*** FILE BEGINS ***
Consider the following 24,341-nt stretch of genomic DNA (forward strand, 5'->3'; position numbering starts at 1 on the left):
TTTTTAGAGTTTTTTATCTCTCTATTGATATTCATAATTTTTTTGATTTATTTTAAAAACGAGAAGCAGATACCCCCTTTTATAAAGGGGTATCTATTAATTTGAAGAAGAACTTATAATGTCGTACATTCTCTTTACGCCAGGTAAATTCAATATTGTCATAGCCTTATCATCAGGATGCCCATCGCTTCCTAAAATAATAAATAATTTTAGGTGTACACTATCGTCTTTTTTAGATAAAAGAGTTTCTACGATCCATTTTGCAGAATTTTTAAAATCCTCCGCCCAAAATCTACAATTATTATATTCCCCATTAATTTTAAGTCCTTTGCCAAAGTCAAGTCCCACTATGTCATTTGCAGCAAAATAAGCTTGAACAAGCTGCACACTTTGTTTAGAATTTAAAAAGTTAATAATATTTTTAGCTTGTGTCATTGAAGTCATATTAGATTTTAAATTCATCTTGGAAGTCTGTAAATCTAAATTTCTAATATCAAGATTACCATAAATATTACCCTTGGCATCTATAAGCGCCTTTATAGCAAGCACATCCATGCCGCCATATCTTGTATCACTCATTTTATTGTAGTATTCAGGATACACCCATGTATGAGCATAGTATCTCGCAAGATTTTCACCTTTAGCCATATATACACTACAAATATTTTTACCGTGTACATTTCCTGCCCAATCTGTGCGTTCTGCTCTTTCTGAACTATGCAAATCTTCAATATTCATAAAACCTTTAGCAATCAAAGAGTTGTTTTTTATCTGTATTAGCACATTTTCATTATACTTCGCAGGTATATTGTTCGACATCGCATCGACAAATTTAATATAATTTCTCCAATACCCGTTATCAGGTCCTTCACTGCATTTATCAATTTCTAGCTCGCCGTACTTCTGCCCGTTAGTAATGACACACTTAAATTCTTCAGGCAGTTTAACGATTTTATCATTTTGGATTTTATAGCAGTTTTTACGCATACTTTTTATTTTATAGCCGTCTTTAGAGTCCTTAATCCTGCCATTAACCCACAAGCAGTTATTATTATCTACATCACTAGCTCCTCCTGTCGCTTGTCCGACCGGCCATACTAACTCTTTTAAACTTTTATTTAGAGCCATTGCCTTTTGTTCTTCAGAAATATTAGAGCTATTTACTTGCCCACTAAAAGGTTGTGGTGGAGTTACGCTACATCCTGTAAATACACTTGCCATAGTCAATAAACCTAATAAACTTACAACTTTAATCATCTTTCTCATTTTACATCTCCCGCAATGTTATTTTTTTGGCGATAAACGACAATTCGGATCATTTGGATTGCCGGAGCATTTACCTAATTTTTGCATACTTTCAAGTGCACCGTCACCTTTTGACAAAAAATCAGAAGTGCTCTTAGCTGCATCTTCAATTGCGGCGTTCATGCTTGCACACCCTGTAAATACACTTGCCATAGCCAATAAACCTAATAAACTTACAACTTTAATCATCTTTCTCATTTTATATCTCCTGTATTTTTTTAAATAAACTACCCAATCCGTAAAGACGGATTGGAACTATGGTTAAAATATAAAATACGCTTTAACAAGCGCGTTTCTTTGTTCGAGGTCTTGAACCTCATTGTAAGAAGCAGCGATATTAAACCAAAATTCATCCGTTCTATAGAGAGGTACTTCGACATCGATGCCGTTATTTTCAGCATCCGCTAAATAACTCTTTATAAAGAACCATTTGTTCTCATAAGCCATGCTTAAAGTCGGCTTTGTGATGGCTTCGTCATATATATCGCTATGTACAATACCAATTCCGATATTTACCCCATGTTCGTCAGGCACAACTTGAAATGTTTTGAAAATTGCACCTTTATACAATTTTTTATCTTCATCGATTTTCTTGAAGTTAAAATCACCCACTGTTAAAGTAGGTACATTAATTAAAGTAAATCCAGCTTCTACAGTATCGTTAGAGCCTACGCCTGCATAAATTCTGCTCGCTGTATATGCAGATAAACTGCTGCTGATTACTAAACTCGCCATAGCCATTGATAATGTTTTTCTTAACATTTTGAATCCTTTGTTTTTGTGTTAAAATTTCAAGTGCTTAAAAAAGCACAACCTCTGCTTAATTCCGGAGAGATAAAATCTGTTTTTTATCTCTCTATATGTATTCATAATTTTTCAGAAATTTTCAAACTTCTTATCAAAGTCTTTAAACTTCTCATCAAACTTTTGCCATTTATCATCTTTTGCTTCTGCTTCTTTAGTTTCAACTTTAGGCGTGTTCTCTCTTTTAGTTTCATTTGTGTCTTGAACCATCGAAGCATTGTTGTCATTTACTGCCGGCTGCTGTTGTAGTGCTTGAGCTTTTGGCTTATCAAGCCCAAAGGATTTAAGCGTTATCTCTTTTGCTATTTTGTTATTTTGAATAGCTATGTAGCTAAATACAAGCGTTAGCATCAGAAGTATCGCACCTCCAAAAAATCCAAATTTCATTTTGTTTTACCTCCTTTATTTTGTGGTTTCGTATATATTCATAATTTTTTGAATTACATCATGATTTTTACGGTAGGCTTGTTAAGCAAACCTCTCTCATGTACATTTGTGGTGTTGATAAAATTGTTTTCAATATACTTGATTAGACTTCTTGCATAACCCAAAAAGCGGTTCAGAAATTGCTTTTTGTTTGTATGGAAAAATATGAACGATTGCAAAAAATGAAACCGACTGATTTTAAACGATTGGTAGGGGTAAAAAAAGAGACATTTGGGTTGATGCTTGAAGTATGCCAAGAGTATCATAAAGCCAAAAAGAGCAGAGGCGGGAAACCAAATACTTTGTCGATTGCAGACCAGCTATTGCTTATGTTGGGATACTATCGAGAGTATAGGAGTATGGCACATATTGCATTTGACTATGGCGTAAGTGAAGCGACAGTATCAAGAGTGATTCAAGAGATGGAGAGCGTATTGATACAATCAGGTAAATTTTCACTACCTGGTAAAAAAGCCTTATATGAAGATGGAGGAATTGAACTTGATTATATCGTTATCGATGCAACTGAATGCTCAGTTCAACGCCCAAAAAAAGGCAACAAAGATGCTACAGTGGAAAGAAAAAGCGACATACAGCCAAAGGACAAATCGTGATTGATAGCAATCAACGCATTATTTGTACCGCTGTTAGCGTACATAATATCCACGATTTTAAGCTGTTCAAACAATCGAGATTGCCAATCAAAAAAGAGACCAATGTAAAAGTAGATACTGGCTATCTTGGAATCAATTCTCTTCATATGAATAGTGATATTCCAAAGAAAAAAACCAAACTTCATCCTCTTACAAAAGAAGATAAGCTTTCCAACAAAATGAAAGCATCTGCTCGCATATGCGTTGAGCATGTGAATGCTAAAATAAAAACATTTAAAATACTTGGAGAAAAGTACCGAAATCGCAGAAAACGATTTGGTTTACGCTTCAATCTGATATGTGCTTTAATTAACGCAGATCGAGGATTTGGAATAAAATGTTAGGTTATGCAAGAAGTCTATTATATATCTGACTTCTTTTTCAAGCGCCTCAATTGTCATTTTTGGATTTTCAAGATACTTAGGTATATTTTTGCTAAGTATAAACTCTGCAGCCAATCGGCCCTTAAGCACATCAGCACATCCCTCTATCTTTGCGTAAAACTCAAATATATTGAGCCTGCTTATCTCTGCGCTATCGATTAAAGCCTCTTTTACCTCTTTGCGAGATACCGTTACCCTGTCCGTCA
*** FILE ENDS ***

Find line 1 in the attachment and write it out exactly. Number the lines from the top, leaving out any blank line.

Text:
Consider the following 24,341-nt stretch of genomic DNA (forward strand, 5'->3'; position numbering starts at 1 on the left):